Tuesday, May 11, 2010 |
6 years ago
The Hype: It's been three years since critics lauded Holy Fuck's wild onslaught of electro improvisation on their 2007 album LP. In that time, Canadian keyboard duo Brian Borcherdt and Graham Walsh welcomed bassist Matt McQuaid and Matt Shulz to the party and slowly traded some unbridled chaos for a little bit of rhythmic structure. It's a step forward (or backward, whichever way you wanna look at it) that fans are sure to have an opinion about. Currently, the band is on tour in Europe until the summer. You can check them out in Los Angeles at the Troubadour on June 8.
They might come off as geographically-challenged with their latest release, Latin
(out today on Young Turks), but the crafty Canucks Holy Fuck
carved out a fairly impressive effort here. Even though there's nothing Latin about it. If anything, the addition of taut bass and drum lines add an extra helping of kraut rock to their fast-paced third album.
Except for the sleepy, synth swells of album opener "1MD," Latin is wide awake with kinetic energy that almost forces you to get off your ass and run somewhere. Especially when you hear songs like "Red Lights" and "Stilletos," that pop with air-tight musicianship of McQuaid and Shulz and the ambient sound warps/general weirdness you'd expect from the Borcherdt and Walsh.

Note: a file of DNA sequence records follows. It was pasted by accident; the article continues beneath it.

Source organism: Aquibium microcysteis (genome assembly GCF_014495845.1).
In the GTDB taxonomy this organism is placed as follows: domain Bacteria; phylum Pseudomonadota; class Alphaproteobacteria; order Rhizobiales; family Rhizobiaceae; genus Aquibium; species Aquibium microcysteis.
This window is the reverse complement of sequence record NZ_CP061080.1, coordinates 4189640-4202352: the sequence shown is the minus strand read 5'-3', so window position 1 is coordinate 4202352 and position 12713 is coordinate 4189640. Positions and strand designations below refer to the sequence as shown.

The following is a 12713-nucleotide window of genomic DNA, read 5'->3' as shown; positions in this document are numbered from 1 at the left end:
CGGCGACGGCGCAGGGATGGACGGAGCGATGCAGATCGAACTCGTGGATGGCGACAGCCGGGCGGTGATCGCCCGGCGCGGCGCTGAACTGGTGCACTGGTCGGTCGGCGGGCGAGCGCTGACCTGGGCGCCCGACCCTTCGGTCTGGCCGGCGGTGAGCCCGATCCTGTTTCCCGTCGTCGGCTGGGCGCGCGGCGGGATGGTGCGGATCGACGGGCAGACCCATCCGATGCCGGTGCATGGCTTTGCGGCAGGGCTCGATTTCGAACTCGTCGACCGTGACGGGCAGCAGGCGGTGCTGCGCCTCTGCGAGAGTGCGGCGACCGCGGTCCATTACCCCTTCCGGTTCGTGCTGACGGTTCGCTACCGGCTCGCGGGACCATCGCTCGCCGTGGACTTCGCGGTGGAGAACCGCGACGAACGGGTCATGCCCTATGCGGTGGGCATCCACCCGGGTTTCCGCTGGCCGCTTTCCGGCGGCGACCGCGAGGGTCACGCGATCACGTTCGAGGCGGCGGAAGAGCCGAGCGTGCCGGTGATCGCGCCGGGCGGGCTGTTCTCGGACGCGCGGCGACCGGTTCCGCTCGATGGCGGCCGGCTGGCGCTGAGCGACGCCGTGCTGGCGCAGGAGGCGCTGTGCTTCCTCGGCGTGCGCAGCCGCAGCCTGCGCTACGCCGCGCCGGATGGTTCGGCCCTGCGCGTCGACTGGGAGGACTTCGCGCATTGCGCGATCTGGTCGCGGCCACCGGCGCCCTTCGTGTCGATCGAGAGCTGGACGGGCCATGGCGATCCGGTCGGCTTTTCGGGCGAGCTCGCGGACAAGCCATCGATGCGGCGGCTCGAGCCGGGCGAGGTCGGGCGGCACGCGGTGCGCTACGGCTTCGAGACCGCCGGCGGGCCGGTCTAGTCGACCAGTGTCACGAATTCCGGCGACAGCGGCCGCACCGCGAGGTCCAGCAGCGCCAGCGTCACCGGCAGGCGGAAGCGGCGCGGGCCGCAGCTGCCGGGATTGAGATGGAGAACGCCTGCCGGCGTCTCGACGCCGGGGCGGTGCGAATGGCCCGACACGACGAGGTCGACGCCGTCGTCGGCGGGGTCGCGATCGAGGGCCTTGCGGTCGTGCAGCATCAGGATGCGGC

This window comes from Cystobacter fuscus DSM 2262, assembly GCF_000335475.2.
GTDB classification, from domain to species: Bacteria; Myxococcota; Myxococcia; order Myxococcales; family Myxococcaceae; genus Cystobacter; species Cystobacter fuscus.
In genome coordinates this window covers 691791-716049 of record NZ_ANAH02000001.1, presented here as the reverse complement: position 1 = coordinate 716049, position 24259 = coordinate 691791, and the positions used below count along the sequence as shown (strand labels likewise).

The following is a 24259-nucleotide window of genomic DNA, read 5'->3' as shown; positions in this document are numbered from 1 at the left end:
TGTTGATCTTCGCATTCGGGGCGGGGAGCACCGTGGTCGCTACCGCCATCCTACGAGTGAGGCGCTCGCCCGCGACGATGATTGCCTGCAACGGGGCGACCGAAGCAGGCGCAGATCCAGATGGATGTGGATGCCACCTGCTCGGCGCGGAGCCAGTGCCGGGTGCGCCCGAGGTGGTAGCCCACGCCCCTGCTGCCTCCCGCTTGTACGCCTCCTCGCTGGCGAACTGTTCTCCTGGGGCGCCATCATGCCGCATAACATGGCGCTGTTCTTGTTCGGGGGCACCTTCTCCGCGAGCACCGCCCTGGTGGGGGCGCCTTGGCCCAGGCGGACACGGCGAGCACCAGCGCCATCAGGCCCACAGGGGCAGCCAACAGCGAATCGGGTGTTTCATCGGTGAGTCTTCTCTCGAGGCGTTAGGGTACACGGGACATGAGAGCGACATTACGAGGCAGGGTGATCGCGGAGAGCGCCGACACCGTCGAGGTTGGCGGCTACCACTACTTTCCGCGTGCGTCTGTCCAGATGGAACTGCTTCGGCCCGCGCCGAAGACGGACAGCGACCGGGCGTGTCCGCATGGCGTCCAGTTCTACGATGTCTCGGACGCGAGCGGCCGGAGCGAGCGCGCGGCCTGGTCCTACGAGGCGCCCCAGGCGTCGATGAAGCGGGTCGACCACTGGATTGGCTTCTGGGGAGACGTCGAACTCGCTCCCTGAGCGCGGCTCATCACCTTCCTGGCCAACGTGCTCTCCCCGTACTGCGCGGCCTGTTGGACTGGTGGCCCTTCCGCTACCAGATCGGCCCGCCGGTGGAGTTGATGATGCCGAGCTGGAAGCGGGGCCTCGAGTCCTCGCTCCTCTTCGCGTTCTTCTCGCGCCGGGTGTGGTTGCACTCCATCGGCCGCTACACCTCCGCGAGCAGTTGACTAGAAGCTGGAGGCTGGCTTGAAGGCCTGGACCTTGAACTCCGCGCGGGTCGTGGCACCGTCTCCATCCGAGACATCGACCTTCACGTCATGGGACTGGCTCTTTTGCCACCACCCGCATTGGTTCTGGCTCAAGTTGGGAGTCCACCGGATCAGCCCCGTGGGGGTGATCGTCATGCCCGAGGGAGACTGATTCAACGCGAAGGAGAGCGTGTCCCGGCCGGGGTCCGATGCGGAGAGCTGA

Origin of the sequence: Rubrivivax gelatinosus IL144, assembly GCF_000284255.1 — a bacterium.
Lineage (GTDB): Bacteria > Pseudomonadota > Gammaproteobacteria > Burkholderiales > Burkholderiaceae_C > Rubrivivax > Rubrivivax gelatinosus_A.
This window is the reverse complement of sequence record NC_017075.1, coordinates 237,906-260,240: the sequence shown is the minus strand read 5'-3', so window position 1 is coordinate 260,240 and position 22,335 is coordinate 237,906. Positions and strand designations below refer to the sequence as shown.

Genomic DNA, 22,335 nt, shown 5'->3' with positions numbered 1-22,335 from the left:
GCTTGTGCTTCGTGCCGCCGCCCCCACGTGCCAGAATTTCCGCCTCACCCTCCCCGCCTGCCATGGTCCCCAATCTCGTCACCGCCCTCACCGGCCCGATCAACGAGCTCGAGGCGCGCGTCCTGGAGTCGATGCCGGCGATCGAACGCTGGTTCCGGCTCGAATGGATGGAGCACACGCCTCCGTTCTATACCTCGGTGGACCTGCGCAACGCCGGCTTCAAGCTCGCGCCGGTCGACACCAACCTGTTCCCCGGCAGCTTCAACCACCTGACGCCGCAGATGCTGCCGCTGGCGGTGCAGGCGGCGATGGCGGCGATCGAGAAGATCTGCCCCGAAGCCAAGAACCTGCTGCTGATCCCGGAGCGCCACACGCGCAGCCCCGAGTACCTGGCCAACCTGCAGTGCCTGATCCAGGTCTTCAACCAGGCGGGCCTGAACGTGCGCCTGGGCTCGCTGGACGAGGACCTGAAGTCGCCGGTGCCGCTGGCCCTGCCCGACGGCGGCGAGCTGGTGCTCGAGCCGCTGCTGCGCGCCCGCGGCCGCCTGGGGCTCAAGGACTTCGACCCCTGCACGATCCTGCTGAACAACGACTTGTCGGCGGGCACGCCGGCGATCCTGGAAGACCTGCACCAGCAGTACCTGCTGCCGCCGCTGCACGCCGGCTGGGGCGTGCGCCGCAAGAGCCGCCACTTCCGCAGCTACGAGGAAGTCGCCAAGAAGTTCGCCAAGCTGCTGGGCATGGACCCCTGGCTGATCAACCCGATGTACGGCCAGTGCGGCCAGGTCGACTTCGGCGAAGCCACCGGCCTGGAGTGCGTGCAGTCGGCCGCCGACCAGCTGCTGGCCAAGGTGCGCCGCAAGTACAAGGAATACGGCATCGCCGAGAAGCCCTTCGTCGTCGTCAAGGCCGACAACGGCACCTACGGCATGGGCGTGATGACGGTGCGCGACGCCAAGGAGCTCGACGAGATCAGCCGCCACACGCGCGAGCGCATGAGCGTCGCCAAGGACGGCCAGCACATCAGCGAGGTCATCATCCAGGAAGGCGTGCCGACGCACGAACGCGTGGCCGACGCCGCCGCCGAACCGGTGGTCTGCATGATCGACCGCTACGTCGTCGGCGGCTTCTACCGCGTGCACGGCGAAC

For the most part, HF's modified sound is a satisfying and cohesive step up. Although at some points, the quick pace on every song gets a little tiresome. "Silva & Grimes" and "Lucky" are two prime examples of tracks that don't really stand out much. In some places, their glossy Euro-beats just sound like background music for a Cadillac commercial. But there are more than enough instances where the band uses their new structured sound in interesting ways.
Gems on the Latin include the Nintendo-fied blips on semi-title track "Latin America" and it's growling, evil cousin "SHT MTN", both packed with sawing synths. At its best, the album manages to deliver the primal, passionate energy you've come to expect from the soaked, underground dance club experience. And occasionally it does a good job of using raw musicianship and an artful ear to re-invent the best parts of it. But can we make one suggestion? Try re-naming this album something else. How about German?